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Today we get a perspective from the Arizona border on how the state’s new immigrant law will impact human rights. Many have expressed outrage at the state law that would force police to determine the immigration status of someone suspected of being an undocumented immigrant. Jennifer Allen, Executive Director of Border Action Network joins co-host Heidi Boghosian. Border Action Network was formed in 1999 and members work with immigrants and border communities in Southern Arizona to ensure human rights are respected, and human dignity upheld.
Jennifer Allen – Border Action Network:
- SB 1070 is a broad stroke, back door approach of enforcement of federal immigration laws.
- Other components of the legislation, include criminalizing day laborers and those who seek to hire them.
- Other provisions in the bill would require local cities, towns, agencies to save information about people’s immigration / citizenship status and then share that information with other agencies.
- Law enforcement being required, with lawsuits threatened against them, to ask people about their immigration status, based on their appearance. Indeed we do need a sensible immigration policy. We need borders that are safe, secure, orderly.
- If SB 1070 is not stopped in Arizona, it will surely spread throughout the country.
- SB 1070 fiscal analysis for 1 county in Arizona: would cost 10s of millions of dollars for trying to implement law.
- We’ve been calling on the Obama Administration to oppose this legislation.
- This law is a combination of six or seven pieces of legislation that the bill’s sponsor, Senator Russel Pierce has been trying to get through the Arizona legislature, the last 5 years.
- Targets of attrition, wearing people out so they leave Arizona.
- It’s not motivated by public safety and increasing security, it’s much more about pushing families out of the state of Arizona.
- A strong presence of white nationalists groups in Arizona. Minutemen style, state sponsored vigilante group – Border Security Commission Bill.
We are excited to welcome back Sarah Kunstler, daughter of the late radical civil rights lawyer William Kunstler, and co-director of a biographical documentary about her father, titled William Kunstler: Disturbing the Universe. The movie is now available on DVD, with extras. In our last interview, Emily told us that it was frightening for us to share the film with the world. She says the first 10 times watching with the audience, she clenched fists, couldn’t even look. The movie is the work of 4 years, but really 30 years says Sarah. Since they were children, she and her sister have been collecting footage and material for the film.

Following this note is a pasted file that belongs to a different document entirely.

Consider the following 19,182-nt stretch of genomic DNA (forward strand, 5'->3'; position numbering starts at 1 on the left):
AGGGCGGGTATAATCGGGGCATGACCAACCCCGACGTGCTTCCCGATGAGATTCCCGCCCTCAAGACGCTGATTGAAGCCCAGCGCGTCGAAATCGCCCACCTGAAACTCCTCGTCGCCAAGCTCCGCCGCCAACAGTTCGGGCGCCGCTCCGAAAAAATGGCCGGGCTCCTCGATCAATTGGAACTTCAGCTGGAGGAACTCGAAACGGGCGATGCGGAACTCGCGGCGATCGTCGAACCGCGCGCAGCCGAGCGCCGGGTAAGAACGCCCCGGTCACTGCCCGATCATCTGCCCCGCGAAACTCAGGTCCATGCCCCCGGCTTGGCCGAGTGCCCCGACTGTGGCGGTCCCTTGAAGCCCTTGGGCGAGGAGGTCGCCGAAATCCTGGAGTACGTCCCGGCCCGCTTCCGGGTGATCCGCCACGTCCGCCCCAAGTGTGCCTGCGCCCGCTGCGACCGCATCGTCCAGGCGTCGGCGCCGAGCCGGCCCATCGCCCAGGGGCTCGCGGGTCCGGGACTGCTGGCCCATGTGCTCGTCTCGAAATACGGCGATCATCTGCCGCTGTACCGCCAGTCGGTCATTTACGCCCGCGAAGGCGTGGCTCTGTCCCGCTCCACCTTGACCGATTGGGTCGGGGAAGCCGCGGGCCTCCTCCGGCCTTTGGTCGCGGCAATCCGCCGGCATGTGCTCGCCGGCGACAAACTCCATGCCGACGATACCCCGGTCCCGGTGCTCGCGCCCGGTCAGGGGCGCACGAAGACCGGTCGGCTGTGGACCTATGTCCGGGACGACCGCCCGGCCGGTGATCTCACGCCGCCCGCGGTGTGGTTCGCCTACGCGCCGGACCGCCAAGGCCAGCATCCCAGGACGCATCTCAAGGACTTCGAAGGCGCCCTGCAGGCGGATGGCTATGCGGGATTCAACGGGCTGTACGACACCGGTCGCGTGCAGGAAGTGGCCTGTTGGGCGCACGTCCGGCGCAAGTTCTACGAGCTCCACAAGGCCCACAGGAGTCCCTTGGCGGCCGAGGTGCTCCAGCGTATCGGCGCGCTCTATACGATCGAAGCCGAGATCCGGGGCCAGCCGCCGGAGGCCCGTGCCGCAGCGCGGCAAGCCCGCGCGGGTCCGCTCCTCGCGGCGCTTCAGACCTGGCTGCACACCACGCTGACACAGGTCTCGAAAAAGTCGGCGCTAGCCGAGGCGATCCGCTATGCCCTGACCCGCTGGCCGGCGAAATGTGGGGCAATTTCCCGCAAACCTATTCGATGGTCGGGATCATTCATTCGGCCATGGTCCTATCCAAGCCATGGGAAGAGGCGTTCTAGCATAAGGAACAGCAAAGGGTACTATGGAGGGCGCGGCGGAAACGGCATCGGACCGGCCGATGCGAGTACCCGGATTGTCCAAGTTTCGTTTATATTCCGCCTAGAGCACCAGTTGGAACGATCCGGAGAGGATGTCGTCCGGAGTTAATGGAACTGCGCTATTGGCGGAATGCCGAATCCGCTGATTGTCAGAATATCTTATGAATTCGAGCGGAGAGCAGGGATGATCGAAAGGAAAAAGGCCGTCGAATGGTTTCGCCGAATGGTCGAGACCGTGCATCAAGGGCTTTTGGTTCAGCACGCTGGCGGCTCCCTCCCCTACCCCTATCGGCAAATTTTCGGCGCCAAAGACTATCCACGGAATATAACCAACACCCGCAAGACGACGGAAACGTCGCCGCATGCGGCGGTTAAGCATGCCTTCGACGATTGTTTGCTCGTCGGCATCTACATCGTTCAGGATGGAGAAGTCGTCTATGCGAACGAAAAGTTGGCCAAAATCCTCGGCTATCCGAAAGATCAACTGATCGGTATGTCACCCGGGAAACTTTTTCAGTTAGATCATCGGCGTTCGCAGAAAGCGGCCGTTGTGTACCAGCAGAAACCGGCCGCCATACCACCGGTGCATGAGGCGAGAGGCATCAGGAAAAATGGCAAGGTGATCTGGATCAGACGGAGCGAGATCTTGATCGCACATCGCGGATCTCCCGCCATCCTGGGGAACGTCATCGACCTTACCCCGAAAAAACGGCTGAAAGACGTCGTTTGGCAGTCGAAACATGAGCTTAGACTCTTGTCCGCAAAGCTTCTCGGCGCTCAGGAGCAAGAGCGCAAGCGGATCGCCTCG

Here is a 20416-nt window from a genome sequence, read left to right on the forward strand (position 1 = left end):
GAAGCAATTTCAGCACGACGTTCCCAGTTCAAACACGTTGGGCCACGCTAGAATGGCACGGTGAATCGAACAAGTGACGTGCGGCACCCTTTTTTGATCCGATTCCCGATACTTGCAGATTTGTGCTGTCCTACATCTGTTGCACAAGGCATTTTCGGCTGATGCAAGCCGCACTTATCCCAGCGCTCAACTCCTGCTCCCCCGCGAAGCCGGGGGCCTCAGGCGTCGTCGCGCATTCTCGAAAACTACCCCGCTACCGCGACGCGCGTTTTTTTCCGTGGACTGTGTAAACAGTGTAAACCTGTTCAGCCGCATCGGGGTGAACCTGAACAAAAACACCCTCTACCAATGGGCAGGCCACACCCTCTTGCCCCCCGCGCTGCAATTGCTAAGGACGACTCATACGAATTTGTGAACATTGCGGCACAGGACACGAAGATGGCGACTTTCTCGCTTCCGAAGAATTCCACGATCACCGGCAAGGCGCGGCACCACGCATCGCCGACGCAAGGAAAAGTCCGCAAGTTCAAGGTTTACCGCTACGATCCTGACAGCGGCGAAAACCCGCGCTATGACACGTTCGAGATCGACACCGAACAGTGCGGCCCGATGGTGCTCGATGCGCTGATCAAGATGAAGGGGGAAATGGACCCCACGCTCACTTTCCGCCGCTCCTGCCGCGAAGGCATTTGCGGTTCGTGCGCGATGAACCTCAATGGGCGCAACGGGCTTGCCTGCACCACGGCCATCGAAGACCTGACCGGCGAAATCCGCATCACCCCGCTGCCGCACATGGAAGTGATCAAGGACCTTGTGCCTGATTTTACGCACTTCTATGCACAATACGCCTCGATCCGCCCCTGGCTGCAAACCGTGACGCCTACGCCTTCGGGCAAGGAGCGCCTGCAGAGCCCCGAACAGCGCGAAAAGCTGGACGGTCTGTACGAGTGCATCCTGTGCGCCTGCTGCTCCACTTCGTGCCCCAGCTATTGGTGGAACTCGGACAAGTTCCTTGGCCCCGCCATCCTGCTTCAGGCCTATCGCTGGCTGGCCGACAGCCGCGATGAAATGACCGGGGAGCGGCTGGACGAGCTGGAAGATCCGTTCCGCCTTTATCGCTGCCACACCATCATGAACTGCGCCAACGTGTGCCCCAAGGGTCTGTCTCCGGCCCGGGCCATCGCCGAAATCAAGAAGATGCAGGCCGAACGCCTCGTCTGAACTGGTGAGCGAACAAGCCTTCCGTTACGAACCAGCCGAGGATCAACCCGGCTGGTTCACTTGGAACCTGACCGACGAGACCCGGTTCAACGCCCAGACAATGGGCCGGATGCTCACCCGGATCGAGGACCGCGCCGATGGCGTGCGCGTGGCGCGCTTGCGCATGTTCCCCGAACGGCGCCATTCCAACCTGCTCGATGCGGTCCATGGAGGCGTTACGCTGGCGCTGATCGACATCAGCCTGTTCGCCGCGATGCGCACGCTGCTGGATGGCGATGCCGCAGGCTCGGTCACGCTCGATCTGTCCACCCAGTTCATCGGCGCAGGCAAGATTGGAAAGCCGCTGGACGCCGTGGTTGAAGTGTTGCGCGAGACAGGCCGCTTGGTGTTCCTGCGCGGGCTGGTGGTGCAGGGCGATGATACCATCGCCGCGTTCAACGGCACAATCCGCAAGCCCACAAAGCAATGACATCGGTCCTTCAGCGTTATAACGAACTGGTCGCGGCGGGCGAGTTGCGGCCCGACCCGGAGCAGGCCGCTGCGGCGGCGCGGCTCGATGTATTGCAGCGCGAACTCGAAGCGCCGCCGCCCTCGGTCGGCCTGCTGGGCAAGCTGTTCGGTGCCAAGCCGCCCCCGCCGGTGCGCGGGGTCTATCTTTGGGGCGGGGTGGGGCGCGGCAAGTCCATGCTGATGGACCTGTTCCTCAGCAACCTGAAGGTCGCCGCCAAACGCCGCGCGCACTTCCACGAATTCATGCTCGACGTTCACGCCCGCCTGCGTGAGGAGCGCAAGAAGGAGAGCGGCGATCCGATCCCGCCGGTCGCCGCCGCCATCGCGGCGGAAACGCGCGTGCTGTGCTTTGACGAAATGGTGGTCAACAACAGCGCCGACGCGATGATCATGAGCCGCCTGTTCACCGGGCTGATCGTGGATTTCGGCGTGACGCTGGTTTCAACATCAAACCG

The movie has been described as a sensitive, truthful and insightful film about a man who stood at the center of a confrontational movement and became the public spokesperson for communities standing up to injustice. The story of this radical attorney is told by his daughters in an intimate narrative, from the Chicago 7 to the Attica trials, then the American Indian Movement’s occupation of Wounded Knee.
- We had a theatrical run in about 25 cities.
- Chicago 8, DVD Extra: What you hear is someone unafraid of being held in contempt, someone outraged by the treatment of his clients the court room is an intimidating place. He didn’t let the austere surroundings get to him.
- What I’ve learned since making the film, is my relationship with my father continues.
- When Emily and I started making this film, we thought it would be something we would be getting over.
- This film was written in pieces, it was a struggle, I didn’t know how to write around something or Emily and I would fight in how to say something.
- He seems that he was painfully aware that he was being followed from state to state. The FBI had been listening to his speeches and trying to indict him with trying to incite a riot.
- He makes a differentiation between picayune violence and real demonstration.
Guest – Sarah Kunstler, co-producer and attorney. Sarah Kunstler graduated from Yale University with a BA in Photography in 1998 and from Columbia Law School with a JD in 2004. She is currently a criminal defense attorney practicing in the Eastern and Southern Districts of New York. Emily, her sister is a film major and former video producer for Democracy Now. They recently won the L’Oreal Women of Worth Vision Award at the 2009 Sundance Film Festival and the Special Jury Prize for Best New Filmmakers at the Traverse City Film Festival.